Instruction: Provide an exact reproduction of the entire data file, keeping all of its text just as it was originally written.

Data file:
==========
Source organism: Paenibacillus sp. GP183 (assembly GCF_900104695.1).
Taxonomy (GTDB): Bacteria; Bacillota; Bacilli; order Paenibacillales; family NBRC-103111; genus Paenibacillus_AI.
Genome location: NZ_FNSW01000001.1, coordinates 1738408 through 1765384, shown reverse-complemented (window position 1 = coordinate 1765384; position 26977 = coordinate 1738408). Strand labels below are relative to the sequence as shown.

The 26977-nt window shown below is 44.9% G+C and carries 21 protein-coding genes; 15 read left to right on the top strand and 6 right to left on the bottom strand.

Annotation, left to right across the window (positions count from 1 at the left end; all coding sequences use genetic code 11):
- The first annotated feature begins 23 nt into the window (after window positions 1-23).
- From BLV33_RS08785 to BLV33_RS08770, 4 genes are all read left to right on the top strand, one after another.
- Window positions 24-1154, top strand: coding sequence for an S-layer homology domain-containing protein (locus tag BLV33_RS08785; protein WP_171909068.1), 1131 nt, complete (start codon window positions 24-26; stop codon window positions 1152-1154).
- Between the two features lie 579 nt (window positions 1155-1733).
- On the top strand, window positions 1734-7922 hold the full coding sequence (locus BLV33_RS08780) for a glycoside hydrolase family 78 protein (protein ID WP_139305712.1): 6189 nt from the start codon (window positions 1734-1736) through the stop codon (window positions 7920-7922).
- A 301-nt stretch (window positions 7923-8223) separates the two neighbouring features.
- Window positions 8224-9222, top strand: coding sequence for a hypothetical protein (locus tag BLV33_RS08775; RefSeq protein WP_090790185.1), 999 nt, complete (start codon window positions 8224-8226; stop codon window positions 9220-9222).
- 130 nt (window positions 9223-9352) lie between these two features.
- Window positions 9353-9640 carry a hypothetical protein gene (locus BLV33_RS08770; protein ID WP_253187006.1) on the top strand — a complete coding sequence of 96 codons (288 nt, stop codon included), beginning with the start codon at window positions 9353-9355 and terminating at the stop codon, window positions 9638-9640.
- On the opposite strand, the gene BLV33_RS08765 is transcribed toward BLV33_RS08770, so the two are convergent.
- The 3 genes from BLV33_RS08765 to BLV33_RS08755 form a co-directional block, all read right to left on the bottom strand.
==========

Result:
Source organism: Paenibacillus sp. GP183 (assembly GCF_900104695.1).
Taxonomy (GTDB): Bacteria; Bacillota; Bacilli; order Paenibacillales; family NBRC-103111; genus Paenibacillus_AI.
Genome location: NZ_FNSW01000001.1, coordinates 1738408 through 1765384, shown reverse-complemented (window position 1 = coordinate 1765384; position 26977 = coordinate 1738408). Strand labels below are relative to the sequence as shown.

The 26977-nt window shown below is 44.9% G+C and carries 21 protein-coding genes; 15 read left to right on the top strand and 6 right to left on the bottom strand.

Annotation, left to right across the window (positions count from 1 at the left end; all coding sequences use genetic code 11):
- The first annotated feature begins 23 nt into the window (after window positions 1-23).
- From BLV33_RS08785 to BLV33_RS08770, 4 genes are all read left to right on the top strand, one after another.
- Window positions 24-1154, top strand: coding sequence for an S-layer homology domain-containing protein (locus tag BLV33_RS08785; protein WP_171909068.1), 1131 nt, complete (start codon window positions 24-26; stop codon window positions 1152-1154).
- Between the two features lie 579 nt (window positions 1155-1733).
- On the top strand, window positions 1734-7922 hold the full coding sequence (locus BLV33_RS08780) for a glycoside hydrolase family 78 protein (protein ID WP_139305712.1): 6189 nt from the start codon (window positions 1734-1736) through the stop codon (window positions 7920-7922).
- A 301-nt stretch (window positions 7923-8223) separates the two neighbouring features.
- Window positions 8224-9222, top strand: coding sequence for a hypothetical protein (locus tag BLV33_RS08775; RefSeq protein WP_090790185.1), 999 nt, complete (start codon window positions 8224-8226; stop codon window positions 9220-9222).
- 130 nt (window positions 9223-9352) lie between these two features.
- Window positions 9353-9640 carry a hypothetical protein gene (locus BLV33_RS08770; protein ID WP_253187006.1) on the top strand — a complete coding sequence of 96 codons (288 nt, stop codon included), beginning with the start codon at window positions 9353-9355 and terminating at the stop codon, window positions 9638-9640.
- On the opposite strand, the gene BLV33_RS08765 is transcribed toward BLV33_RS08770, so the two are convergent.
- The 3 genes from BLV33_RS08765 to BLV33_RS08755 form a co-directional block, all read right to left on the bottom strand.